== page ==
It’s not everyday that a company is fully honest about their PR strategy, but it’s refreshing when it happens.
In the case of Drawbridge, a four-year-old ad tech company from San Francisco, making some noise about a new round of partnerships is all about gaining more public legitimacy and validation for its technology and products. The latest deal: powering Foursquare’s new advertising network, Pinpoint.
“These kinds of announcements have the ability to properly feed on themselves,” founder and CEO Kamakshi Sivaramakrishnan told Fortune. “It only legitimizes it when it has this element of virality.”
Founded by Sivaramakrishnan, Drawbridge has made its name through its technology that can identify all of a person’s devices and target them with ads more efficiently. This means that it will know that person A uses this phone, this laptop, this connected TV, and so on. And while this can sound alarming, Drawbridge doesn’t actually know the person’s identity, just their set of online behaviors. Other companies, like Gigya, have also been creating consumer profiles, if you will, but have been building those based on logins through social networks like Facebook and Twitter, something Drawbridge doesn’t require.
In mid-April, Foursquare’s Pinpoint program surfaced. Foursquare launched in 2009 and quickly became popular because of its “check-in” feature that lets people track the places they go to, share with their friends, and even earn virtual badges for regularly frequenting locations. Last year, however, it decided to split its product into two mobile apps, one focused on the check-ins, and one focused on information about local businesses (similarly to Yelp), and Foursquare users were not pleased.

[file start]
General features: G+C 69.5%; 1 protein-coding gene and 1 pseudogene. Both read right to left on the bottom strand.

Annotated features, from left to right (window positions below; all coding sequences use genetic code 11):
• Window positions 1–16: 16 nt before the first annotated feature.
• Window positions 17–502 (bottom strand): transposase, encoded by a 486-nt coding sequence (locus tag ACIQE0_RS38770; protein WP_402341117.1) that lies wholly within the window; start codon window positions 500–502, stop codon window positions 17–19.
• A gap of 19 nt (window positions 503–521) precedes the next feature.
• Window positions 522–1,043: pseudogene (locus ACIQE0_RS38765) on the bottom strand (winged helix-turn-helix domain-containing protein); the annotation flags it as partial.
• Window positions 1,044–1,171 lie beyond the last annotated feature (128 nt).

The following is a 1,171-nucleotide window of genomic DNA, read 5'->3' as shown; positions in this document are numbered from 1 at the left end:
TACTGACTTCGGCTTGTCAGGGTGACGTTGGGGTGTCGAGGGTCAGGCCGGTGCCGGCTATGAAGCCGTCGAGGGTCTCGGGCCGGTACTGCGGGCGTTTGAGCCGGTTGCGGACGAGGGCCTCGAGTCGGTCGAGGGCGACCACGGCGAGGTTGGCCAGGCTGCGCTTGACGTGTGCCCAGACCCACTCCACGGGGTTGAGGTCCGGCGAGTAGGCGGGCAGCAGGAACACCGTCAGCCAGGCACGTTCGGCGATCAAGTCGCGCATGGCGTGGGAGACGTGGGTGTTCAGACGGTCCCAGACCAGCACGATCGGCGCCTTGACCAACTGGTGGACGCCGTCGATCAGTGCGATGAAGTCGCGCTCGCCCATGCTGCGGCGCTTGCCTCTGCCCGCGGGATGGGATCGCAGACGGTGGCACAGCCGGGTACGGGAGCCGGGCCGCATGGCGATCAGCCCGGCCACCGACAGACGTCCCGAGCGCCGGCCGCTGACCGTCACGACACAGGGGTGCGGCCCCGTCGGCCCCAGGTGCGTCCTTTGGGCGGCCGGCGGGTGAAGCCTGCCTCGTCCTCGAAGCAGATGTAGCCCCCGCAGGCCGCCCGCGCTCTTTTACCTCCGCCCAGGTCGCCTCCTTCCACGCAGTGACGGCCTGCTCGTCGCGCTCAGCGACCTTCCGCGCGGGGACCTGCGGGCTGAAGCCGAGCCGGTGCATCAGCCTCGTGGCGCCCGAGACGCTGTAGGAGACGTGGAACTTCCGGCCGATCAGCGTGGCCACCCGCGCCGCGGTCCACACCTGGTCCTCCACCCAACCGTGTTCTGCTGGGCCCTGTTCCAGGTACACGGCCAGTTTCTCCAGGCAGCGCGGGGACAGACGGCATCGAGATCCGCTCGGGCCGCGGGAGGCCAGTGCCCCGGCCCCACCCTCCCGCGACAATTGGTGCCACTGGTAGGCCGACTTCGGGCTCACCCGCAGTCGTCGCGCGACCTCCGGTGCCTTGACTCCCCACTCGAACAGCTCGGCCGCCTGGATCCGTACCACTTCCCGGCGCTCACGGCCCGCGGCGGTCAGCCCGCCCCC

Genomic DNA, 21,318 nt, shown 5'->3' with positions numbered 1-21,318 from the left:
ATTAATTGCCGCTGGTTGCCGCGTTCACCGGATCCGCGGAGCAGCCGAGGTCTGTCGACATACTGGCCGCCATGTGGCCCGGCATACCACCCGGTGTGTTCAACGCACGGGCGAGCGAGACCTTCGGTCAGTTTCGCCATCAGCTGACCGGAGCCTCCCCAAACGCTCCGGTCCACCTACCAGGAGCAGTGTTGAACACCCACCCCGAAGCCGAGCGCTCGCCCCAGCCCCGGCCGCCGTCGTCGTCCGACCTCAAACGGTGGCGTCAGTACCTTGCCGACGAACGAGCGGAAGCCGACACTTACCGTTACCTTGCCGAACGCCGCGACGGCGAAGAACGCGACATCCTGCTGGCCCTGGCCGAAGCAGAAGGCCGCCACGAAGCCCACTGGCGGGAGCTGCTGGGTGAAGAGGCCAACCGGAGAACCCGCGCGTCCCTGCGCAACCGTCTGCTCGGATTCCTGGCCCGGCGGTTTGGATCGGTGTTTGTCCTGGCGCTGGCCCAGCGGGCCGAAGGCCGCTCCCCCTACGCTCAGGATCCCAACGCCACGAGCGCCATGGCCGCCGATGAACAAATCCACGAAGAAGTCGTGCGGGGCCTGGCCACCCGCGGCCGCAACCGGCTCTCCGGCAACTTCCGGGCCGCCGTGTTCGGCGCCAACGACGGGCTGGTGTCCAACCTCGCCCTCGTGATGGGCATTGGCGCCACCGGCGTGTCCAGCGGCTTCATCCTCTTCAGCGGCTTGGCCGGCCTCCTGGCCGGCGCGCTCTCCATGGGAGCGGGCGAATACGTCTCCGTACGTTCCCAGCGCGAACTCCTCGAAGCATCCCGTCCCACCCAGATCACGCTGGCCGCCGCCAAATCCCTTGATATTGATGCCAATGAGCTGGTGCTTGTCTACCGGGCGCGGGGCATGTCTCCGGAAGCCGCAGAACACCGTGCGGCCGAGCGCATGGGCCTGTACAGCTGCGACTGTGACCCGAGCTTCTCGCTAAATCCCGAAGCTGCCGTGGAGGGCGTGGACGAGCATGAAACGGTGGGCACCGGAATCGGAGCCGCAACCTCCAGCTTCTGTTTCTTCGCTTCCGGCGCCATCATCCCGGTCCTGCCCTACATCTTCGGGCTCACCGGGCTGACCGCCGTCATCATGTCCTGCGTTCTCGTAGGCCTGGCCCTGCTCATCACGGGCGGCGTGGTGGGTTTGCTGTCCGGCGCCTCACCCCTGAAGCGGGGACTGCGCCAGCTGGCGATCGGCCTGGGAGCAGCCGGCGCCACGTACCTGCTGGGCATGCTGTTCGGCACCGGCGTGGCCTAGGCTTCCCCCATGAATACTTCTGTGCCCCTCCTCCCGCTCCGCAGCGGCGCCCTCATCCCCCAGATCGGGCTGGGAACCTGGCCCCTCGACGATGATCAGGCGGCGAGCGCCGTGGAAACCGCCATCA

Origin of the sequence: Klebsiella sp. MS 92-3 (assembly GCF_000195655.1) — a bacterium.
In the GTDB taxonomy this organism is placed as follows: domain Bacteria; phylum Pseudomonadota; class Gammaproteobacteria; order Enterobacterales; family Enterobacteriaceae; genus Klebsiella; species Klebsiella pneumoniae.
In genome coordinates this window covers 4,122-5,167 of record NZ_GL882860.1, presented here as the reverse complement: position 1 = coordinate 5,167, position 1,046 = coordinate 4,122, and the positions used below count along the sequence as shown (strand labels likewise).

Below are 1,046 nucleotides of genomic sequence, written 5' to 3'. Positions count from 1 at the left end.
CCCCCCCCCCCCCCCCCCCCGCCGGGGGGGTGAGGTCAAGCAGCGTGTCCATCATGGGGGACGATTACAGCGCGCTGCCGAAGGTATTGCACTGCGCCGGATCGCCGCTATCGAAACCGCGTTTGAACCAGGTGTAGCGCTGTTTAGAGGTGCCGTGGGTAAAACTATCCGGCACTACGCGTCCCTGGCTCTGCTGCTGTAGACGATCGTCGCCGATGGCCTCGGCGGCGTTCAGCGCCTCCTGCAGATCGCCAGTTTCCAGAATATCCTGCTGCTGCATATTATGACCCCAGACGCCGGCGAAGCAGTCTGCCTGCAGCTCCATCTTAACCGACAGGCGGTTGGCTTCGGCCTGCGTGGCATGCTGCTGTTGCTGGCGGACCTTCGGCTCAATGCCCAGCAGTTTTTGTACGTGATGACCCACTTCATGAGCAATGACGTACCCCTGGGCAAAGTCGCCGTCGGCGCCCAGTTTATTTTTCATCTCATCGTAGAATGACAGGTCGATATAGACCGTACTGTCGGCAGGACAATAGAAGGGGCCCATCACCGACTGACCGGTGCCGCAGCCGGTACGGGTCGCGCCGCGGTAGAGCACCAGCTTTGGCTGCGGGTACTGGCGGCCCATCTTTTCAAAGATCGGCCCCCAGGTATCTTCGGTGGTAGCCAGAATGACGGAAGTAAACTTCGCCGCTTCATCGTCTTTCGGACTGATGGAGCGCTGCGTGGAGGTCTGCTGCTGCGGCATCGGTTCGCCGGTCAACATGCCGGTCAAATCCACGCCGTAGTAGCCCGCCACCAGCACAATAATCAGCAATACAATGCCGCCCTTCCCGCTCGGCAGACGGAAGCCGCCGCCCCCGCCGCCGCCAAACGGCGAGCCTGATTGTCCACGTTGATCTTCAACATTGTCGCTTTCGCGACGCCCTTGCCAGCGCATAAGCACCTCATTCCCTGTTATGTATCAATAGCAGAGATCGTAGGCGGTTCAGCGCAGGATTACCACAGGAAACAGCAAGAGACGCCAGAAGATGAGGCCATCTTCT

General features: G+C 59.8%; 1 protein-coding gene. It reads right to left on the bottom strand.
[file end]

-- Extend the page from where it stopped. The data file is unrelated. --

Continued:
Nonetheless, Foursquare’s large mine of data about where its users go is quite valuable, and Pinpoint could turn out to be a success for the company, helping advertisers pinpoint the best consumers based on the businesses and locations they’ve visited. At launch, Foursquare mentioned several partners to the press, including Drawbridge, Turn, and Google on the ad tech side, and Samsung Galaxy, Wild Turkey, AT&T, Choice Hotels, Coors Light, FedEx, Jaguar Land Rover, and Olive Garden on the client brand side.
Drawbridge’s technology can help Pinpoint’s customers link one anonymized Foursquare user’s check-ins on their smartphone to their laptop browser, tablet, and so on, which not only provides them a fuller picture of who this person is as a consumer, but also helps them spend ad dollars more efficiently on that consumer. Drawbridge’s data alone doesn’t extend into the offline world—through Foursquare it can figure out that you went to a store but won’t know if you bought anything—but it does have partners that can help bridge that data gap, like Datalogix and Liveramp, which help advertisers connect online ads with offline purchases.
But from Drawbridge’s perspective, why would it want to partner with Foursquare, a company whose future is questionable?
“It’s less about the money, it’s more about strengthening our SaaS positioning,” Sivaramakrishnan said in a refreshingly candid response.
In short, she explained that the company is at point at which it wants to make a name for itself, so working with this bevy of partners will help it establish itself more prominently. Last month, it unveiled partnerships with marketing software company Kenshoo and with Datalogix and Liveramp, and more are likely to show up in the press in the following weeks or months.
And no, this isn’t because Drawbridge is in the midst of, or planning, a new funding round—though it wouldn’t be out of the question if a good opportunity came up, Sivaramakrishnan said. The company has already raised $20.5 million in funding from top investors like Sequoia Capital and Kleiner Perkins.
“We want to be the universal currency for identity,” she said of her company’s aspirations to become the top tool for targeting users with ads.
This string of high-profile partnerships are the strategy at work here.